What a difference a year makes. This time last year was incredibly exciting, overwhelming, stressful, and intense. There were so many people to meet. Classes required more reading and practice problems than time allowed to complete. Recruiting, résumés, and networking never ended. New people, perspectives, and faces peered around every corner, and each represented a different story and a potential friend. Everything at business school seemed so important.
Every day presented new opportunities. Amid all the noise, it was difficult to prioritize and manage my time. What was really important here? Did I need to attend every recruiting session? Finish all the practice problems? Read every chapter before class? Go out every night? Meet every person in the class? What's the most effective way to network with companies? With classmates? I remember well a time when I'd run from one event to the next, afraid to miss a thing. I was constantly plagued with feelings of inadequacy because I was spreading myself too thin to do anything well.
Second-years are seemingly all-knowing
As a first-year, I could sense the intensity among my classmates was markedly different from that of the second-years. I thought, perhaps it's the economy; or maybe (just my luck) we have a crop of incredibly type-A-hyper-competitive-hyper-motivated students this year. Turns out, it wasn't the economy. And the demographic make up of my class isn't significantly different from those that preceded us—or those that will follow. Rather, the hyperactive tendencies of me and my classmates was purely a function of being a first-year MBA student just as the seemingly relaxed, poised, fun-loving, advice-laden, in-control, and stress-free perception of second-years is a function of the second year. Given the choice, we'd all elect to forego the first year in exchange for a second helping of the second. To be clear, however, this second-year status is not an intrinsic trait but rather a rite of passage, something one picks up somewhere over the course of the summer, only after surviving the roller coaster of the previous year, putting it into perspective, and vowing never again to do that voluntarily to oneself.
And so we come to second year with a battle wound or two and the knowledge that even though things might not happen just the way we had imagined, in the end it all works out, for each of us, in our own way. We also return, after a summer internship, with a renewed sense of just how lucky we are to have this second year, how incredibly different school life is from working life, that answering to yourself is a bit easier than to your boss, and the realization that (if last year were any indication) this year, too, will pass more quickly than we'd like. Thus I echo (well, actually butcher) the words of the Geto Boys: "Damn it feels good to be a [second-year]."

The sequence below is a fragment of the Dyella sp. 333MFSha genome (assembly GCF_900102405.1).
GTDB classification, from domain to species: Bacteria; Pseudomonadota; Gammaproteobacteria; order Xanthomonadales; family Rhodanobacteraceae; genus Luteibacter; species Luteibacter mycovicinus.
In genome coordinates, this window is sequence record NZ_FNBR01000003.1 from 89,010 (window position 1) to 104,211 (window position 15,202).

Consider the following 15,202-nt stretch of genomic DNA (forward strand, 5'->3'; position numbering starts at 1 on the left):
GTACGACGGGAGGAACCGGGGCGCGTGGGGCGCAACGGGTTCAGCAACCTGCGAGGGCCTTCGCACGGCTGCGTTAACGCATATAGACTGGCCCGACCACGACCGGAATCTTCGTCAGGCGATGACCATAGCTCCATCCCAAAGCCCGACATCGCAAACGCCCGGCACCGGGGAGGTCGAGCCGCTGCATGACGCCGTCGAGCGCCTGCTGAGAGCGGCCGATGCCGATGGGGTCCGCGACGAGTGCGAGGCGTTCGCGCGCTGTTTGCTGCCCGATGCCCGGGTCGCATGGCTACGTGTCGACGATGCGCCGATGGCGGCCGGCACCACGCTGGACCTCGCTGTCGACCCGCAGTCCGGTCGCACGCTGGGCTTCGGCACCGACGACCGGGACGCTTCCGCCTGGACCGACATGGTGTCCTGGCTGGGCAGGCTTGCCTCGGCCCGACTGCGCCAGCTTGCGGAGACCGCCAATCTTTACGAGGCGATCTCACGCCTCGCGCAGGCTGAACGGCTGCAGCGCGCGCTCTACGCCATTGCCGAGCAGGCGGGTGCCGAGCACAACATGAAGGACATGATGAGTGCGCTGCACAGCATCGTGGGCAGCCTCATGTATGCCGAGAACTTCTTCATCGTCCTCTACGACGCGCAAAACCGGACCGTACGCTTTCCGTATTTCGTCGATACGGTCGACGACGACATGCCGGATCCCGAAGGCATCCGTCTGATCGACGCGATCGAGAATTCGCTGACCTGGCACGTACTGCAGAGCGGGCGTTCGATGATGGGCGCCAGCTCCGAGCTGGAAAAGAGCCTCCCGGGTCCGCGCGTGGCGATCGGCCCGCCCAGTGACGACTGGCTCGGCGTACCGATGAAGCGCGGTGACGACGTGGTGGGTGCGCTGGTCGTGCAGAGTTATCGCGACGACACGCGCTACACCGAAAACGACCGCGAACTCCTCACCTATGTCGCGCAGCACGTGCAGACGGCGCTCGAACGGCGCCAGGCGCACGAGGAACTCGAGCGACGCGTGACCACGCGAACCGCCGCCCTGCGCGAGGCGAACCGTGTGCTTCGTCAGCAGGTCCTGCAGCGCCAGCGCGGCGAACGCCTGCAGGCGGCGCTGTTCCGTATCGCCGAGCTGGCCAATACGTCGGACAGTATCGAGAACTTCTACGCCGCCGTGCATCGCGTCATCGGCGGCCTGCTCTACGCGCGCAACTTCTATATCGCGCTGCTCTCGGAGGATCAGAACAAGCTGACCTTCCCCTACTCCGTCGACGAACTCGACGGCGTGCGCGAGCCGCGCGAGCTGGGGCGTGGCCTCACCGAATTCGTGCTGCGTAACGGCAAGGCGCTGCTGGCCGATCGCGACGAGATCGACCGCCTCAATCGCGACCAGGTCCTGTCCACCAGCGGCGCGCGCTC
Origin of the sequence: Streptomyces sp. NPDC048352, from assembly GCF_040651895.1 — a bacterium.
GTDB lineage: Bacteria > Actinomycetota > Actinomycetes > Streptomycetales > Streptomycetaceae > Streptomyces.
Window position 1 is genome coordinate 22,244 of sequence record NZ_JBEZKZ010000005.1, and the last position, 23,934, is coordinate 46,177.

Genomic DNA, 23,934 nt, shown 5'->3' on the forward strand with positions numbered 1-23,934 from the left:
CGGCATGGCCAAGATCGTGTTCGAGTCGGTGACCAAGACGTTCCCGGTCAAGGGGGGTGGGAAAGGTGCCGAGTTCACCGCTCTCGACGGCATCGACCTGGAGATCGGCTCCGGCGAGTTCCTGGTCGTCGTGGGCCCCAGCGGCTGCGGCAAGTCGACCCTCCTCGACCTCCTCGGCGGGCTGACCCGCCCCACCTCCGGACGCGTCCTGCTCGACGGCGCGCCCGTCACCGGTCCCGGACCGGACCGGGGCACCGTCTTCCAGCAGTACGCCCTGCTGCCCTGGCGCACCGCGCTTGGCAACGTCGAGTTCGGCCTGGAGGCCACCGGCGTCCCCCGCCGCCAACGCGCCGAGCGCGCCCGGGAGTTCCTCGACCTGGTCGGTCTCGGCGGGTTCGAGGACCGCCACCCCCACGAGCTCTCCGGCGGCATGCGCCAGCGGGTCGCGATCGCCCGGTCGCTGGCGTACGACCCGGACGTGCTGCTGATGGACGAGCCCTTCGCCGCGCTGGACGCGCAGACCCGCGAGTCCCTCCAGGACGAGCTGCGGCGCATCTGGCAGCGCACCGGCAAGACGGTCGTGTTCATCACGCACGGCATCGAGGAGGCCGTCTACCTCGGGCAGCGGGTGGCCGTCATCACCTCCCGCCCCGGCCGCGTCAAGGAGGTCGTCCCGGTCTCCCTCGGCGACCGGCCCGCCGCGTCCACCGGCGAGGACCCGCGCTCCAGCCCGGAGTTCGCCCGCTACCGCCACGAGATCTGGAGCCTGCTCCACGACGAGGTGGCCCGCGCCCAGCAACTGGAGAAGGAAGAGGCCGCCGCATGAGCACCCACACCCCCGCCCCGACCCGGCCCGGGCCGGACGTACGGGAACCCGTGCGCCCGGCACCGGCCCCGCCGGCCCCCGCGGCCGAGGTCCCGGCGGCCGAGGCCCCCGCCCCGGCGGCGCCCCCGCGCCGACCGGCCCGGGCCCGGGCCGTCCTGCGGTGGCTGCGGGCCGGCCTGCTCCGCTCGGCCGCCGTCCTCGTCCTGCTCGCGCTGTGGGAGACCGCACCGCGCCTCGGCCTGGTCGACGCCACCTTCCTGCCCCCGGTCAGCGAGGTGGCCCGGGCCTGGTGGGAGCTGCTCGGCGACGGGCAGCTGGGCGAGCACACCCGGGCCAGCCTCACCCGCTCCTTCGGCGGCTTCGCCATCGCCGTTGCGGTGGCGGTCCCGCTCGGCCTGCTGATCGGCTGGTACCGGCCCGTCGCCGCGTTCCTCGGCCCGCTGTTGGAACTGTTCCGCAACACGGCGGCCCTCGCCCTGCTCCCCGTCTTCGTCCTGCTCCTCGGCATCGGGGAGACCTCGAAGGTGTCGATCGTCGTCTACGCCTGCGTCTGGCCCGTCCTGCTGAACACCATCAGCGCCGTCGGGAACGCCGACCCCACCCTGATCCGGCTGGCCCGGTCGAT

Making the most of the year is a priority
Maybe it's the Post-it on my desk that reminds me daily, "You are never getting this year back." Maybe it's the Benjamin Franklin quote I discovered this summer, "Do not squander time, for it's the stuff life is made of." But somehow over the course of the past year I have learned to say "No." I've learned that saying no to something means I am, in fact, saying yes to something else. And this year, I'm particularly focused on that something else.
With the knowledge of the events (parties, formals, etc.) coming around the bend, suddenly it isn't quite as important to attend absolutely everything. With the realization that I can take only a limited number of courses, it's much more important to choose those in which I am genuinely interested, those with the best professors, and those that will help me be successful in my career. With the knowledge that we're all going to disperse around the country (and globe) after graduation, it's increasingly important to spend time with real friends and to invest time in the relationships about which I really care. With the decision to return to Boston after school, it's more important for me to explore Chicago while I'm still here. With the fleeting feeling of the year on my mind, it's a lot easier to prioritize. Suddenly, too, it's a lot easier to decide if something is worth my time or not.
This quarter I'm spending my time as a TA for an undergrad course, helping friends prep for cases, mentoring first-year students, volunteering in my neighborhood, hosting friends from out of town, booking trips home to spend time with my family, and perhaps most importantly, just enjoying the time.
So here's to the second year and to making the most of it. Here's to revisiting the list of goals I made before my Midwestern trek here to Booth (Chicago Booth Full-Time MBA Profile). And here's to holding myself to achieving them. Once you've got a job locked up—that is, after all, what the second year is for.